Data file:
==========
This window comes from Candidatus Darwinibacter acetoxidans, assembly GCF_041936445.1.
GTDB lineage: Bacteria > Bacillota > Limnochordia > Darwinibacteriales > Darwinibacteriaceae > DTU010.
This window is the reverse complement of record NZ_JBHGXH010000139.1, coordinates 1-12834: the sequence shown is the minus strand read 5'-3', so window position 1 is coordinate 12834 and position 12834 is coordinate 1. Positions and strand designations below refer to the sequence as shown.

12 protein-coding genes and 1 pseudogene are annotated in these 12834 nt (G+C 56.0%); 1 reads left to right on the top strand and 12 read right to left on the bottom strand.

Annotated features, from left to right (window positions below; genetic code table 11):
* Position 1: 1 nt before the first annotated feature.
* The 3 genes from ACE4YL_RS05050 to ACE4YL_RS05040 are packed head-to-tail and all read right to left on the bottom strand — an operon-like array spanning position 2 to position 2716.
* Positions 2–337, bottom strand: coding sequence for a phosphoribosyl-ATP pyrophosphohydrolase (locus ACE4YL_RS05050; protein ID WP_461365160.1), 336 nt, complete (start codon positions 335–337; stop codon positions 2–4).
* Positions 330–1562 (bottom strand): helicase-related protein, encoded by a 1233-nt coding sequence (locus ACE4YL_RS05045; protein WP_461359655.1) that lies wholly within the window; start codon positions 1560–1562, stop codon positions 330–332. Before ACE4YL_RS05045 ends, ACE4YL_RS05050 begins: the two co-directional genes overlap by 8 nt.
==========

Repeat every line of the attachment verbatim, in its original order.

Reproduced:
This window comes from Candidatus Darwinibacter acetoxidans, assembly GCF_041936445.1.
GTDB lineage: Bacteria > Bacillota > Limnochordia > Darwinibacteriales > Darwinibacteriaceae > DTU010.
This window is the reverse complement of record NZ_JBHGXH010000139.1, coordinates 1-12834: the sequence shown is the minus strand read 5'-3', so window position 1 is coordinate 12834 and position 12834 is coordinate 1. Positions and strand designations below refer to the sequence as shown.

12 protein-coding genes and 1 pseudogene are annotated in these 12834 nt (G+C 56.0%); 1 reads left to right on the top strand and 12 read right to left on the bottom strand.

Annotated features, from left to right (window positions below; genetic code table 11):
* Position 1: 1 nt before the first annotated feature.
* The 3 genes from ACE4YL_RS05050 to ACE4YL_RS05040 are packed head-to-tail and all read right to left on the bottom strand — an operon-like array spanning position 2 to position 2716.
* Positions 2–337, bottom strand: coding sequence for a phosphoribosyl-ATP pyrophosphohydrolase (locus ACE4YL_RS05050; protein ID WP_461365160.1), 336 nt, complete (start codon positions 335–337; stop codon positions 2–4).
* Positions 330–1562 (bottom strand): helicase-related protein, encoded by a 1233-nt coding sequence (locus ACE4YL_RS05045; protein WP_461359655.1) that lies wholly within the window; start codon positions 1560–1562, stop codon positions 330–332. Before ACE4YL_RS05045 ends, ACE4YL_RS05050 begins: the two co-directional genes overlap by 8 nt.